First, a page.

Just one patient, and two incidents only months apart. Is this a coincidence? Or is it the result of a careless system that has seriously violated a patient’s privacy? Am I guilty because I ignored the first incident? (Where did the envelope we dropped of actually go?)

Should we assume this is not the first time a breach like this happened? If I just throw out the other patient’s private health information (there is no phone number to let the other patient know of the breach) this patient may never know. If we tell the clinic what happened, can we assume that “it will never happen again”?

So, who is to blame? Careless staff? A system that lacks training and policy? Should we blame no-one because of the system that failed these two patients? Should we assume that this breach will be taken seriously?

I would love your thoughts and welcome your opinion. Yes, I will be filing a formal complaint because if it happens again, I’m to blame.

Saturday, April 3, 2021

So, You Think You are Helpful

YOU MAY NOT BE AS GOOD AS HIS AS YOU THINK YOU ARE

Now that there is a COVID-related policy in many hospitals and nursing homes that families can’t be with their loved ones, I’m going to touch on a topic that may make many people angry – but I expect that, deep down inside, many of you will agree.  Maybe, just maybe, you aren’t the best person to support a loved one in the hospital.

It is often assumed by family members that they need to be there to support their sick loved one who is hospitalized. That’s not always the case. I have been with people who are hospitalized and have been asked to keep a husband or wife away. They may be bossy, loud and feel it is their job to demand everything their family member wants or needs without thinking of the nurse’s position or the other patients.

You may just imagine hearing a father raising his voice to a nurse: “I said, my daughter needs her pain medication!”  There is no reason to think a nurse doesn’t want to get a patient pain medication. Yelling at a nurse usually doesn’t help.

A chatty family member or friend who thinks a patient wants to be entertained instead of sleeping can often not only aggravate the patient, but also roommates who need to rest. If you are visiting the patient, have you discussed how you might be helpful?  When the patient says “I want to ask the doctor or nurses about………….” grab a notebook and start writing these questions, thoughts and ideas so when the doctor comes in, you have the questions, and any new symptoms, ready. Will a visiting family member be polite and check medications,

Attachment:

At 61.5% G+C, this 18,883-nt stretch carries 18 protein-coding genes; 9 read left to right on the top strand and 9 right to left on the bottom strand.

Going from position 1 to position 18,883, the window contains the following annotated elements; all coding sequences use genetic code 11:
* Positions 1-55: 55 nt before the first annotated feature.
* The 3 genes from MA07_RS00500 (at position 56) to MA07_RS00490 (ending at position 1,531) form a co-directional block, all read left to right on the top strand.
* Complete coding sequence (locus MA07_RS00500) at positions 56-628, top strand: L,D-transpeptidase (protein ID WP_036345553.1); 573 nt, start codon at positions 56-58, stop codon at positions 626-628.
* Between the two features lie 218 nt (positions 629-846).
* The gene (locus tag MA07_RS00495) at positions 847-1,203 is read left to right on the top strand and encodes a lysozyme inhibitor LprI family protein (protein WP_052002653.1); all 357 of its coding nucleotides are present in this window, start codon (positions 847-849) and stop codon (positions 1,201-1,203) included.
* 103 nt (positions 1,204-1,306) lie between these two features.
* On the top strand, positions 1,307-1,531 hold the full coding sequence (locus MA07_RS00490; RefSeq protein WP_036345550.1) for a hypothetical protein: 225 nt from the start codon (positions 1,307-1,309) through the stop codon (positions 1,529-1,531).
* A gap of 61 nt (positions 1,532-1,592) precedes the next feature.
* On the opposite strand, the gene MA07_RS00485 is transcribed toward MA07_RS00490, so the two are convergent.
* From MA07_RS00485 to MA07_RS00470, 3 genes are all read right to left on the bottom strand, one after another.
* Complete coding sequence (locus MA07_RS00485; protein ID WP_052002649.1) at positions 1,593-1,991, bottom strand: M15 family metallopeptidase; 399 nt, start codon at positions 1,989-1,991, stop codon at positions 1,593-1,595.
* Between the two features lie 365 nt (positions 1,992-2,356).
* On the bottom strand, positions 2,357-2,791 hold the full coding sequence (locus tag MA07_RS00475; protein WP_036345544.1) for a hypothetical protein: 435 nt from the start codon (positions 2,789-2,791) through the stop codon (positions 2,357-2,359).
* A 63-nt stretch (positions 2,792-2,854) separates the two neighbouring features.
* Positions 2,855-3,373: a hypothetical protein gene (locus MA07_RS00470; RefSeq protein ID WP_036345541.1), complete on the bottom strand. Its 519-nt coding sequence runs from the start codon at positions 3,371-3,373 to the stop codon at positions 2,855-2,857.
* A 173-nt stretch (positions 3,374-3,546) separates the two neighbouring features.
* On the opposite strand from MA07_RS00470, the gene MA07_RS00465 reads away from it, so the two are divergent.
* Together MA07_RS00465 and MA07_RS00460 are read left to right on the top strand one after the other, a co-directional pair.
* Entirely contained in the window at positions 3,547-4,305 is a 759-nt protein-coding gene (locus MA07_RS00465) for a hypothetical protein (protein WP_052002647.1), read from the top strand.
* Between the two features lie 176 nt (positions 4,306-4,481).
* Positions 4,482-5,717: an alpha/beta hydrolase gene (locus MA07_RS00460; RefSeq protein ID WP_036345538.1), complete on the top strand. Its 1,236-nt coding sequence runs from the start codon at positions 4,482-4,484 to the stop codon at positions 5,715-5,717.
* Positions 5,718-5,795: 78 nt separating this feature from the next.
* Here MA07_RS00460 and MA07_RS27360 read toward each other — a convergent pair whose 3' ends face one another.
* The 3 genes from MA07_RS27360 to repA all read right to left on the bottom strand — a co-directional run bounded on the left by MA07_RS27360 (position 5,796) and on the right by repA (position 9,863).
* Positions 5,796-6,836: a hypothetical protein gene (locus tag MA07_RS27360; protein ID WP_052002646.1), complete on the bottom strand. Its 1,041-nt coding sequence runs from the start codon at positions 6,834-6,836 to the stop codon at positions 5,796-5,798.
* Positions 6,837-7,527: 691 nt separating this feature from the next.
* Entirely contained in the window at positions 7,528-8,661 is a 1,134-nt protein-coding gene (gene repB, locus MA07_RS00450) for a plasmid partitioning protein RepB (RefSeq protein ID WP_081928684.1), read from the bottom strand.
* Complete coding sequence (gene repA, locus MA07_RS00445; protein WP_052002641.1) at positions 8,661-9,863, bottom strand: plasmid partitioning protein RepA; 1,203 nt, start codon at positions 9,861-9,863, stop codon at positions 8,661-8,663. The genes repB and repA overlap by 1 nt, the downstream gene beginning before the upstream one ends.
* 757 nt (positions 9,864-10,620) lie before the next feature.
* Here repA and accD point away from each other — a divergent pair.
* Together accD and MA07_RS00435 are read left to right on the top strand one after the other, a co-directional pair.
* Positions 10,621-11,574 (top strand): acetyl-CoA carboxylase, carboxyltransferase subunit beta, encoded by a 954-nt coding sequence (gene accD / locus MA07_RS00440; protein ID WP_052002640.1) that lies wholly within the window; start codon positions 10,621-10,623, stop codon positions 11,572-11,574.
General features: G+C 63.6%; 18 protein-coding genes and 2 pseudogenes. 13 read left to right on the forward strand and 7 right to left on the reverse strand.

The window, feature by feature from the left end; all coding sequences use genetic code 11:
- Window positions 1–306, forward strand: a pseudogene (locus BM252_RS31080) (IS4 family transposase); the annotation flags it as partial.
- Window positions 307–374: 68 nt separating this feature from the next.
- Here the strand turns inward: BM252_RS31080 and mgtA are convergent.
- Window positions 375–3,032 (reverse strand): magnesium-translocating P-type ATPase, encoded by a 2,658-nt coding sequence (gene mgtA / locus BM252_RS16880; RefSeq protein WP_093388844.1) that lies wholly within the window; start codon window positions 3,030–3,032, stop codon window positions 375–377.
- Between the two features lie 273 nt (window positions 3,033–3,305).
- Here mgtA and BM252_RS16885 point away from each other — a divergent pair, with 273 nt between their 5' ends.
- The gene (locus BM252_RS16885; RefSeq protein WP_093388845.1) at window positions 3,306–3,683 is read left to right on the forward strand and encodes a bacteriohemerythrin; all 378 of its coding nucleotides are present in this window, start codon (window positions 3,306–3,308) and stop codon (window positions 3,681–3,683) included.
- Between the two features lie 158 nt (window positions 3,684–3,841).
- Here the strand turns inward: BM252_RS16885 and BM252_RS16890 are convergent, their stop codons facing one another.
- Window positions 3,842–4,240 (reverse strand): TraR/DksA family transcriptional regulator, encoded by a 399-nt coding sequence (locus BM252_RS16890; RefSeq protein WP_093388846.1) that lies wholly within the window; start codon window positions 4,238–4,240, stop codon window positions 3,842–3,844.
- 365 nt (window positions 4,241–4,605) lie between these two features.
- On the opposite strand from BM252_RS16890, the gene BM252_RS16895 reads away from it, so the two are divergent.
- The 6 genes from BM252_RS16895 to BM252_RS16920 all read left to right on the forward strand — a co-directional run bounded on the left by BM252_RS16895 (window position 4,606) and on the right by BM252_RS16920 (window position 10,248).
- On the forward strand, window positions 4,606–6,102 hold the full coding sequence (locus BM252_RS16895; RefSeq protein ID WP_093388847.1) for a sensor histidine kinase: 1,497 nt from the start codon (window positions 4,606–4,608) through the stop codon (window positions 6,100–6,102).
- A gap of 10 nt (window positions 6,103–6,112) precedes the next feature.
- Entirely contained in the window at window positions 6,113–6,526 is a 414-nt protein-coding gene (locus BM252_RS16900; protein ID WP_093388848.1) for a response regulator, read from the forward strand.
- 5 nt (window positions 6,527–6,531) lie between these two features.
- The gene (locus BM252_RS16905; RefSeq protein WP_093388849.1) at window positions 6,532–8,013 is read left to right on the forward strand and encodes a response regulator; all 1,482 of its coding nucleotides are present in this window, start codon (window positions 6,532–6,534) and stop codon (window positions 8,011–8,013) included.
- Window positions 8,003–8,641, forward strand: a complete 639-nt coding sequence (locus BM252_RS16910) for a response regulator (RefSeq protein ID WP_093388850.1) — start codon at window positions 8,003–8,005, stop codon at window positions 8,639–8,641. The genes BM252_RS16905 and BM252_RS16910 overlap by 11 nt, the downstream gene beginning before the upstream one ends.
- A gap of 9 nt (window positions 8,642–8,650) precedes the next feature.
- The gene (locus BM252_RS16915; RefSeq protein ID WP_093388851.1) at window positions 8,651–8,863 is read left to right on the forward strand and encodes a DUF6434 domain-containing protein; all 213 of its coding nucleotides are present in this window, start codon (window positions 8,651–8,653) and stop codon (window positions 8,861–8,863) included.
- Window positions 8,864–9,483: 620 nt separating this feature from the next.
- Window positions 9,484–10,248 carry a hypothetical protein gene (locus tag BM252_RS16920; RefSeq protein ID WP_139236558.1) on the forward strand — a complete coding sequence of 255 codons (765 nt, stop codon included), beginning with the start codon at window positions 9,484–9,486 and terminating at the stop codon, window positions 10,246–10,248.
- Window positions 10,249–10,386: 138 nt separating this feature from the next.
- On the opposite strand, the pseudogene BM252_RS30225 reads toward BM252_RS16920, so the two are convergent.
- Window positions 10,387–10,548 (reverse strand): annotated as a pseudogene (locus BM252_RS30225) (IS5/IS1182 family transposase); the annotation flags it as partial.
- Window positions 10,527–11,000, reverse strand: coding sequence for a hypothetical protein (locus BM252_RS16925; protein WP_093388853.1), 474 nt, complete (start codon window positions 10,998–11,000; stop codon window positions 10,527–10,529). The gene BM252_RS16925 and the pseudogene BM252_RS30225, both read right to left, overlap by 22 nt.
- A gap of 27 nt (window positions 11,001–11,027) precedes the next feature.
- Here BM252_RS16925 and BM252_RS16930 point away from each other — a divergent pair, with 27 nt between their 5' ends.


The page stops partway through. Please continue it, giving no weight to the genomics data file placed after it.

answer questions to the nurse if you’re resting? Will they repeat back instructions, get information in writing, and work on the discharge early in the care plan? Will they ask who each person entering the room is, and why they are there? Will they make sure staff check a patient’s ID and have the correct patient?  Will they wipe down doorknobs and the TV remote and bed rail after someone touches them? You may be reading in other blog posts or articles that the patient should be doing this, but that’s not always the case and they may feel that being their own advocate can be confrontational. It can be, and that goes for the family too. Practicing to be a caregiver, support person or advocate is important to be good at what you do.  There is more to this than just being there.

I have spent thousands of hours with patients and their family members in the hospital which is why I believe that training that the Pulse Center for Patient Safety Education & Advocacy provides is crucial to anyone who will be a “guest” of a patient.  When you hear someone say that they got what their loved one needed because they are a great advocate and yelled at everyone until they were heard, think again.